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EU watchdog defends Greek short selling ban

The head of Europe's top securities watchdog has defended an extension of a ban on the short selling on five Greek banks, as the state of the debt-mired country's financial system still poses a risk to financial markets.

Steven Maijoor, who heads the European Securities and Markets Authority (ESMA) told CNBC the situation in Greece is "very exceptional" and the ban was given the go-ahead by the European watchdog as the threat of deeper instability in markets is still an issue for Greece.

People wait to enter a bank branch as Greek banks reopened on Monday morning after three weeks of closure on July 20, 2015 in Athens, Greece.
Milos Bicanski | Getty Images

"The broad criterion (for the ban) is whether there is a threat to financial stability. The fact that it is also only Greece shows how exceptional the measure is," he said. He warned of continuing risks of instability to the Greek financial system.

The emergency measure was extended as of Tuesday this week until the first week in December in an effort to give Greece some breathing space with its recapitalization efforts.

ESMA said the re-capitalization of Greek banks could be more difficult and more costly in the face of heightened market volatility, which would be exacerbated by short-selling, or betting that the price of a security will fall.

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The regulator's board of supervisors, which is made up of 28 members from each of the European member states approved the Greek regulator's suggestion to extend the original ban this week, which first came into effect in June along with capital controls when fears of Greece being ejected from the euro zone caused a run on bank deposits.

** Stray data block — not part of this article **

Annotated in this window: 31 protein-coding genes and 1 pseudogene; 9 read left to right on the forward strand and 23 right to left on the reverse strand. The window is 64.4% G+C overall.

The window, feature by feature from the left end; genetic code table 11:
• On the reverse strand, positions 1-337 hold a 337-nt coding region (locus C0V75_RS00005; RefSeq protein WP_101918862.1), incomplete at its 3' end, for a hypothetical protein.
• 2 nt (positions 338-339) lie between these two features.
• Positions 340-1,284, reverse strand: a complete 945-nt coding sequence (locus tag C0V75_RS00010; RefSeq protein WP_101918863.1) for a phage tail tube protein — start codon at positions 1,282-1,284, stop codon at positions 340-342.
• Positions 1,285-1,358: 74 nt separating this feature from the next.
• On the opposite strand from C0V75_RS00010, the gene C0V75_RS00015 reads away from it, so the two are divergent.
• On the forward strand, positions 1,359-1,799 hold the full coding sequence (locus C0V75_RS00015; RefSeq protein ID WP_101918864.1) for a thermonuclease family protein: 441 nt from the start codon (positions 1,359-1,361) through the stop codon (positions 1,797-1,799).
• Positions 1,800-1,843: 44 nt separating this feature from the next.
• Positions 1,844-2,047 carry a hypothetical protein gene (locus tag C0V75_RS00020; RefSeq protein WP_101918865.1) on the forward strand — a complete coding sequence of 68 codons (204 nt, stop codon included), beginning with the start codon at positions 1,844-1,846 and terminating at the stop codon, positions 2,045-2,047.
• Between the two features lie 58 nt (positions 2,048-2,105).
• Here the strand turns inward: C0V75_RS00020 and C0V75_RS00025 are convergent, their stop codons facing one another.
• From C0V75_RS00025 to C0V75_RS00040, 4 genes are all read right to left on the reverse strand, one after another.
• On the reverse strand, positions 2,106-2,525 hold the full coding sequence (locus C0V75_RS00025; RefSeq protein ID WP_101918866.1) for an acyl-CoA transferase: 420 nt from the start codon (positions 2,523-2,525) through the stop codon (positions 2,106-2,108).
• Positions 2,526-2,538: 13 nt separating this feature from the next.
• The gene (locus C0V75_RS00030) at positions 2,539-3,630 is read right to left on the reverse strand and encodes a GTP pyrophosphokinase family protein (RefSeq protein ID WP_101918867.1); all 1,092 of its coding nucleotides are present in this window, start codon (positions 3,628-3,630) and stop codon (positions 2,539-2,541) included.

Since then, Greece has agreed to a new 86 billion euro ($92 billion) bailout with international creditors and in early September, the short-selling ban was lifted for equity derivatives.

Five major banks of Greece including Alpha Bank, Attica Bank, National Bank of Greece, Eurobank Ergasia, and Piraeus Bank will all be continued to be covered by the ban.

Maijoor also didn't rule out the possibility of a further extension beyond the December deadline.

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"Clearly it is a very targeted measure, very specific and in this case it relates to the banks because of the recapitalization issue in Greece. We take it on a month to month basis and the current ban will go until the first week of December, then it will be assessed as to whether another extension is needed," he said.

Greek banking stocks came under renewed pressure earlier this year, hitting fresh all-time lows as fears over the country's debt crisis resurfaced and amid concerns that the European Central Bank would finally cut off funding support to the country's lenders.

"I think there can be manipulation in stocks going up, we can talk stocks up. We also know we can talk stocks down so we need to have a measure against that and avoid market abuse. But again I would like to emphasize that this is an exceptional measure," Maijoor added.

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